Landing the job of your dreams is a daunting task. Resumes, references, interviews and other candidates stand between you and the next step in your career. For one woman in Australia, that pressure became a bit too much, which resulted in her doing embellishing on her resume that landed her in jail.
The job market right now is in shambles thanks to the coronavirus pandemic. Many are out of jobs. Some positions are just down right in possible to do without putting people at risk, with many companies and titles going under as a result. Understandably people are more desperate for work now than ever before.
36% of Americans in a new ResumeLab survey admitted to lying on their resumes. Most who were dishonest said they did so because they lacked experience or long-term employment. Of the 31% who were caught lying on their resumes, 65% were either not hired or fired. A CNBC article projected that number much higher, at 78%. Their survey included responses from 400 job seekers as well as 400 hiring managers, recruiters and other human resources professionals across the country.
One woman interviewed, Stacy Caprio, listed on her resume that she spoke mandarin. This was based on some mandarin that she learned why on a study abroad to Hong Kong. Caprio admits that while her knowledge of the language is not proficient, she still lists it on her resume to impress potential jobs, insuring that she tells the truth once hired. “If nothing else, it is a good conversation starter and often leads to a discussion of what I learned living and learning in Hong Kong for half a year,” Caprio says, “and it makes my profile more interesting.”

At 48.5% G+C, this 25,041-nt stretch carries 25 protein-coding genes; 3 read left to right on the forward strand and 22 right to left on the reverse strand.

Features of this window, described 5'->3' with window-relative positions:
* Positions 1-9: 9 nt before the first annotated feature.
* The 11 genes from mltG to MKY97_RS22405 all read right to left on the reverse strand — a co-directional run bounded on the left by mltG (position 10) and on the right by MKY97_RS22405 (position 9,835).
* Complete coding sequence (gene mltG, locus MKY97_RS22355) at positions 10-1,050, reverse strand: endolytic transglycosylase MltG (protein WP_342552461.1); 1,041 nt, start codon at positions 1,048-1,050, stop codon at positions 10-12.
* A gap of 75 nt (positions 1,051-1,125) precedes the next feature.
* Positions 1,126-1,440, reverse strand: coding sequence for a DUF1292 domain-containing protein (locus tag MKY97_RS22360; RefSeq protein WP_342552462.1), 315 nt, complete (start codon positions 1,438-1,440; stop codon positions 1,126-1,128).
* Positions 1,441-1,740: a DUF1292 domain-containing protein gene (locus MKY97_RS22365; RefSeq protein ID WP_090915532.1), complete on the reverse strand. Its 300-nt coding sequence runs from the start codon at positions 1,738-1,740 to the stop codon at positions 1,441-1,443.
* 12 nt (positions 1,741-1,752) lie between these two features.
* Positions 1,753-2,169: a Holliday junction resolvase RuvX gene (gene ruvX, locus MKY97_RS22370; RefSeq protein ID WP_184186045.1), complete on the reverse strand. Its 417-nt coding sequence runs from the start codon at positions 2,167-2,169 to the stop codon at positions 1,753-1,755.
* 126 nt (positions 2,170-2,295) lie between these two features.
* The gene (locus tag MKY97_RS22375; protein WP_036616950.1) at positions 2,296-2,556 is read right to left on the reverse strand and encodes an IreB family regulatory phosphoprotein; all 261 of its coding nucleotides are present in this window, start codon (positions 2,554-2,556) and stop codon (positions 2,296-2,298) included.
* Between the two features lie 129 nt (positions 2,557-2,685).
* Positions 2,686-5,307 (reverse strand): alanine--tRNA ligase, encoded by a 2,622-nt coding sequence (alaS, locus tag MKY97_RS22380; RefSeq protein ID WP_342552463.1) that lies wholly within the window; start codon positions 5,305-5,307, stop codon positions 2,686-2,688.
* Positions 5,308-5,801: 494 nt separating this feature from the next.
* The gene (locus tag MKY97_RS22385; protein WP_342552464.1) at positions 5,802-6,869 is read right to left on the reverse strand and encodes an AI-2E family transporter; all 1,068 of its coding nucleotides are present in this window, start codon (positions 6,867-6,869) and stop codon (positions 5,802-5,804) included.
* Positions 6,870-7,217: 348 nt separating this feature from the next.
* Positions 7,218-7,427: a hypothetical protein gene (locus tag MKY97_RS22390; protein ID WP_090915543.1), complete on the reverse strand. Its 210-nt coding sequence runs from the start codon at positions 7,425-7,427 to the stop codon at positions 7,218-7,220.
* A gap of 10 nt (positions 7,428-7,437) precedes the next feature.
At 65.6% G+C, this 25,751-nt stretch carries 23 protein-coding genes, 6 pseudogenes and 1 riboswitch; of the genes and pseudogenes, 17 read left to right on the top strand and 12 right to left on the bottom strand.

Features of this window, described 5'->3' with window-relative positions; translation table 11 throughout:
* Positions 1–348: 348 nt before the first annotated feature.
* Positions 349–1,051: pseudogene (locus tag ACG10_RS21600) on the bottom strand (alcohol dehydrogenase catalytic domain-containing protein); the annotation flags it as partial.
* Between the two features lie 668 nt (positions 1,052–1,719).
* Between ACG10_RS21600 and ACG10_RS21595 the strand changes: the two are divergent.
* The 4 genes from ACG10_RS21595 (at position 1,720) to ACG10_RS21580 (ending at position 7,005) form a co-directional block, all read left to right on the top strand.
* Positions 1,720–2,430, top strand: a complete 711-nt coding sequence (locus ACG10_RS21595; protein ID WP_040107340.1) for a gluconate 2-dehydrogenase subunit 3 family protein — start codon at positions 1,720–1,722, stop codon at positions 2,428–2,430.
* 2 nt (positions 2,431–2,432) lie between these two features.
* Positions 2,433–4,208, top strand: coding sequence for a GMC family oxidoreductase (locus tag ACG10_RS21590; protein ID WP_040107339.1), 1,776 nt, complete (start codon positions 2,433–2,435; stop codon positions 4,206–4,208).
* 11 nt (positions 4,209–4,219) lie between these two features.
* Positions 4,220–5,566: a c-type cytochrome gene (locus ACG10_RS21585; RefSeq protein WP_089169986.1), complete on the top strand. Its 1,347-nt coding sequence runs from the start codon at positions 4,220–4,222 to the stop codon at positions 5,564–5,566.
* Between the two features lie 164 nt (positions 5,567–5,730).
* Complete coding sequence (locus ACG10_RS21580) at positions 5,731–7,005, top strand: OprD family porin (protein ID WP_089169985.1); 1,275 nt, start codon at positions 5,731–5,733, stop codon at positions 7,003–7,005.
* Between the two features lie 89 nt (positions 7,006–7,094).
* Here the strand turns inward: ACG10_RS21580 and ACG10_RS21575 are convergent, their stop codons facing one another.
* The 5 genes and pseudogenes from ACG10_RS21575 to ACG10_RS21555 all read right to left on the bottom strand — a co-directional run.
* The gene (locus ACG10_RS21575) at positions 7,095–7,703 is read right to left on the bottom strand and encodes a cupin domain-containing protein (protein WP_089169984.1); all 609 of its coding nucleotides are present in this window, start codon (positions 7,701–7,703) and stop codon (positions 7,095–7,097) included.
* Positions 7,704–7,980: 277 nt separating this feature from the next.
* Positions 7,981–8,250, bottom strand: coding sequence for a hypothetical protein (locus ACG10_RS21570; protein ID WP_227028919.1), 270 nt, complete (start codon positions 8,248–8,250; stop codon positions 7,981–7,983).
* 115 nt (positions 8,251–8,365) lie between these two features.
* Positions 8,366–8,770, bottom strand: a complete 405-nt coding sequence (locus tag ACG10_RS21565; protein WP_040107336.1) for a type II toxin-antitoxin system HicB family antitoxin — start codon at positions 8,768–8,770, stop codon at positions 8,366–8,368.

An Australian woman named Veronica Hilda Theriault, 46, took this concept a step too far when applying for jobs in 2017. The job in question, a role as chief information officer that came with an annual salary of 270,000 Australian dollars (US$185,000). Theriault took it a step further using a photo of Kate Upton for her LinkedIn Profile. She scored the position and worked in the position with South Australia’s Department of the Premier and Cabinet for a month, earning about 33,000 Australian dollars ($22,500) before being let go from the job.
She is now getting ready to serve a year in jail after being charged with deception, dishonesty, and abuse of public office on Tuesday. She pleaded guilty to all of the charges and received a 25 month sentence with a non-parole period of a year. Despite her defense attorney claiming that the embellished resume was the result of “unique set of circumstances that were unlikely to be repeated,” its been confirmed that she also lied on resumes in 2012 and 2014 to score similar jobs. Theriault says she’s “deeply ashamed and embarrassed.”